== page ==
DULUTH – Allete Inc. had been riding high in the months leading up to the pandemic — 2019 saw record profits for the Duluth-based energy company, and the stock price had reached new highs after a steady yearslong climb.
On Tuesday that momentum continued to stumble as the stock price neared a 12-month low even as CEO Bethany Owen assured investors the company will find its way through the global crisis.
“We at Allete have successfully navigated previous downturns during more than a century of operations,” Owen said at Tuesday’s virtual annual shareholder meeting.
Coming off a strong start to the year, Allete, the parent company of Minnesota Power, faces an uncertain path through the pandemic. The company withdrew its 2020 earnings guidance earlier this month and joined a group of other large utilities asking state regulators to track COVID-19 expenses and losses for potential recovery later.
Allete’s value has dropped from $4.19 billion at the start of the year to a market capitalization of $2.72 billion at the end of trading Tuesday.
CFRA Research has issued a hold recommendation for the company’s shares.
“Although we see good fundamentals and expect continued growth in the clean energy business, we see caution signs for the industrial segment,” Andrzej Tomczyk, an equity analyst at CFRA, wrote in a statement last week.
Despite Iron Range mine shutdowns — Minnesota Power sells more than half of its electricity to a handful of large industrial customers — the company doesn’t expect a financial impact until after August, when large power users submit their production levels for the remainder of the year.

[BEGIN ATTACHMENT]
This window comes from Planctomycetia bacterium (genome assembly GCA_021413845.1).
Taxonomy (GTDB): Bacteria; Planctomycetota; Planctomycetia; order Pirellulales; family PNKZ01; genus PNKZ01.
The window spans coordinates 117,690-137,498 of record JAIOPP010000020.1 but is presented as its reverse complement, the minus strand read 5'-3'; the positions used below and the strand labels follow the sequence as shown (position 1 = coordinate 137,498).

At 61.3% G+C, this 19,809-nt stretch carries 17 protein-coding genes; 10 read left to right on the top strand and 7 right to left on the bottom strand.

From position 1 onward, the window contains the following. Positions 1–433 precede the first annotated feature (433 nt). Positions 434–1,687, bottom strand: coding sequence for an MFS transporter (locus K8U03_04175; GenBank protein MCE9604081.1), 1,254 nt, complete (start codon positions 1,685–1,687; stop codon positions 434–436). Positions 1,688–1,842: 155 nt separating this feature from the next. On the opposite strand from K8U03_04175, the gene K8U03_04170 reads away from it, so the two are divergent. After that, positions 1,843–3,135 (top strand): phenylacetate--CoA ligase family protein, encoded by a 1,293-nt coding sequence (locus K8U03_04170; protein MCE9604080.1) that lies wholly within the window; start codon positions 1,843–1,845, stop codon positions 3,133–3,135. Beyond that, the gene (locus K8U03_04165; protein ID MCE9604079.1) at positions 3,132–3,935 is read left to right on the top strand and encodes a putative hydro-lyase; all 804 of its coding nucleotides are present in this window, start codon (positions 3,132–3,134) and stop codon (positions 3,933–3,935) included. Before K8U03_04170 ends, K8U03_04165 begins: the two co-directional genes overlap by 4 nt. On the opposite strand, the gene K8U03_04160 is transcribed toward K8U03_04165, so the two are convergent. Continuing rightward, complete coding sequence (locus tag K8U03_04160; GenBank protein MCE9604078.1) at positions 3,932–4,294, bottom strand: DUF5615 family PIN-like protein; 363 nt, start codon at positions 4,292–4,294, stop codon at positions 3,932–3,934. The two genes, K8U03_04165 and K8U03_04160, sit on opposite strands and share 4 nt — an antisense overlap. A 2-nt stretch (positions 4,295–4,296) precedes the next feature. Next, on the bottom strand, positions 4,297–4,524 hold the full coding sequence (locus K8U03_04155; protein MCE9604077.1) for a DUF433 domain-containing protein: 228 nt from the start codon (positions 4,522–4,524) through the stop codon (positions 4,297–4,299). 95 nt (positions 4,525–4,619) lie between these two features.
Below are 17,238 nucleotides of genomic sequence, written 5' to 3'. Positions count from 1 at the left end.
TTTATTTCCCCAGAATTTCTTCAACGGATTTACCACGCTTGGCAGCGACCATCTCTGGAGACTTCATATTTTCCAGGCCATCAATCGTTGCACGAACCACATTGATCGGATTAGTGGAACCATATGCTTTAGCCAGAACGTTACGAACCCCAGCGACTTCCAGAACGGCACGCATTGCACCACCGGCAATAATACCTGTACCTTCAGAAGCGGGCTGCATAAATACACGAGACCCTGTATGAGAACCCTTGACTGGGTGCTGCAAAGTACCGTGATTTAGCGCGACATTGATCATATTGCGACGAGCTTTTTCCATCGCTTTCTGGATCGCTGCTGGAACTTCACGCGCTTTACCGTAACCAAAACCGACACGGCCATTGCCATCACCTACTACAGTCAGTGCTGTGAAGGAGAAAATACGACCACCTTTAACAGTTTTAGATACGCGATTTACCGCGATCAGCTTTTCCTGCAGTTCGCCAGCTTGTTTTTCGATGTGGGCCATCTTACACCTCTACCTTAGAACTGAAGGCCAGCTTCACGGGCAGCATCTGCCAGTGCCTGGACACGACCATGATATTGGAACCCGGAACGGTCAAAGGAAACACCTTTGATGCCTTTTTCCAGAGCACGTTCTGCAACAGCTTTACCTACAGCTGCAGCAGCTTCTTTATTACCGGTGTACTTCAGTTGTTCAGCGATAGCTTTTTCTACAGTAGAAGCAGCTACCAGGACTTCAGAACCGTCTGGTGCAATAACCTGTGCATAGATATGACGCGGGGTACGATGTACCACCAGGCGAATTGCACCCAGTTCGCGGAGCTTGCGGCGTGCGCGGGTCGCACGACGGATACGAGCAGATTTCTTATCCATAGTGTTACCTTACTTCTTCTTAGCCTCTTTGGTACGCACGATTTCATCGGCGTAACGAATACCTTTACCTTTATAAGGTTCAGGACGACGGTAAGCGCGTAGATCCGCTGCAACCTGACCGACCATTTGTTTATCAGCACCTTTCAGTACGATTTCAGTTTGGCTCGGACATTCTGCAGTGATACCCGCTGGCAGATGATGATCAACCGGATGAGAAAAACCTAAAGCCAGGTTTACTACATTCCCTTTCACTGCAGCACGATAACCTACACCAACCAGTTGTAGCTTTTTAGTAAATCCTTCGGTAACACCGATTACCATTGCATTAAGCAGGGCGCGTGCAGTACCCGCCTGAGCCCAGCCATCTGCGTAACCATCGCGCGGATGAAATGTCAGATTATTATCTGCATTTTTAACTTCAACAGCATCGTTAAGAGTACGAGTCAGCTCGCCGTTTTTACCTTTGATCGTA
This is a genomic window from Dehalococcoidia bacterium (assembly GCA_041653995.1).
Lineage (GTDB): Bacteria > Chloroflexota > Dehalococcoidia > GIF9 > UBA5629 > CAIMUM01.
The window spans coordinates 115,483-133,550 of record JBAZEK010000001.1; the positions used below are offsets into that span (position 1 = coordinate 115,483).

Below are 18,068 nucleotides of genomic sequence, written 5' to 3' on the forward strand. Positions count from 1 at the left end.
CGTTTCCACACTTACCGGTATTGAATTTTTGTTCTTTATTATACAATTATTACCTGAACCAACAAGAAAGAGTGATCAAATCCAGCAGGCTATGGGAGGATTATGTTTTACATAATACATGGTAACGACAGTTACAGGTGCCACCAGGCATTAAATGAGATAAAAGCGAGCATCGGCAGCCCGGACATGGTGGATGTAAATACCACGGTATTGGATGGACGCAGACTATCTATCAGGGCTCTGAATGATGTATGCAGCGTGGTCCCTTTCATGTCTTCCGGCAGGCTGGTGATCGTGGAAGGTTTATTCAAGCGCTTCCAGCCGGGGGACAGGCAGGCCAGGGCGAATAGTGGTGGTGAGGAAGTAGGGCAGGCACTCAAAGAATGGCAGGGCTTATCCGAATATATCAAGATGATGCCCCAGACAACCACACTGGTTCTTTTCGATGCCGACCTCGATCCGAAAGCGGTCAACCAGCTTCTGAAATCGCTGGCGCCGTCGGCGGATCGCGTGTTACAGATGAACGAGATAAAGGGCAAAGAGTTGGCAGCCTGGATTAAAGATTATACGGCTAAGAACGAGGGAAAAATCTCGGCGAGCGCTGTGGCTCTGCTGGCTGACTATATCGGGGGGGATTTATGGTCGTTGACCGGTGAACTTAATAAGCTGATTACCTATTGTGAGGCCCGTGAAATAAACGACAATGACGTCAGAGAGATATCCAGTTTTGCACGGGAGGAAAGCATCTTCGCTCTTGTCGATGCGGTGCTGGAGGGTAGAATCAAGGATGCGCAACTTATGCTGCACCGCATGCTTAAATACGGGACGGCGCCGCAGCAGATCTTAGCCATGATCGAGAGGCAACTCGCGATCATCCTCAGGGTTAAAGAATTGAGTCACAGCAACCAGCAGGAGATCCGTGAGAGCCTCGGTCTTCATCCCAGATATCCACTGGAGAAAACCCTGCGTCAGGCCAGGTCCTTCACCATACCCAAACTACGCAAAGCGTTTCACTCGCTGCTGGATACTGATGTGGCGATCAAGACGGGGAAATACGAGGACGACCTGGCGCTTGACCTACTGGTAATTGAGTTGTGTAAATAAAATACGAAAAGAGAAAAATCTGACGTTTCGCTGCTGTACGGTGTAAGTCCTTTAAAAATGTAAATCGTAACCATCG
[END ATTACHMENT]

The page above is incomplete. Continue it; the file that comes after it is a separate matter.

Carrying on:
A million tons of taconite mined and processed translates into earnings of about $0.04 per share; last year Minnesota produced about 37 million tons.
Owen said her team has “worked to protect Allete’s financial health.”
“Proactive steps to ensure liquidity give us confidence that we are well-positioned,” she said.
The company had $133 million in cash on May 4 with $322 million of available credit. Allete reported a $185.5 million profit on $1.2 billion in revenue last year, which included the sale of U.S. Water Services.
Along with Minnesota Power, Allete also owns Superior Water, Light & Power in Wisconsin; coal company BNI Energy in North Dakota; and Allete Clean Energy, which saw its profits double last quarter as it continued to grow wind farm holdings. Minnesota Power is poised to generate half of its electricity from renewable sources by 2021.
Owen, who was named CEO in February, said utility workers are on the front lines of the pandemic and the company intends “to build on our reputation as a trusted leader and regional partner.”
Allete’s stock fell nearly 3% Tuesday, a down day for the market overall, to end trading at $52.68. Shares have traded as high as $88.60 and as low as $50.01 in the past year.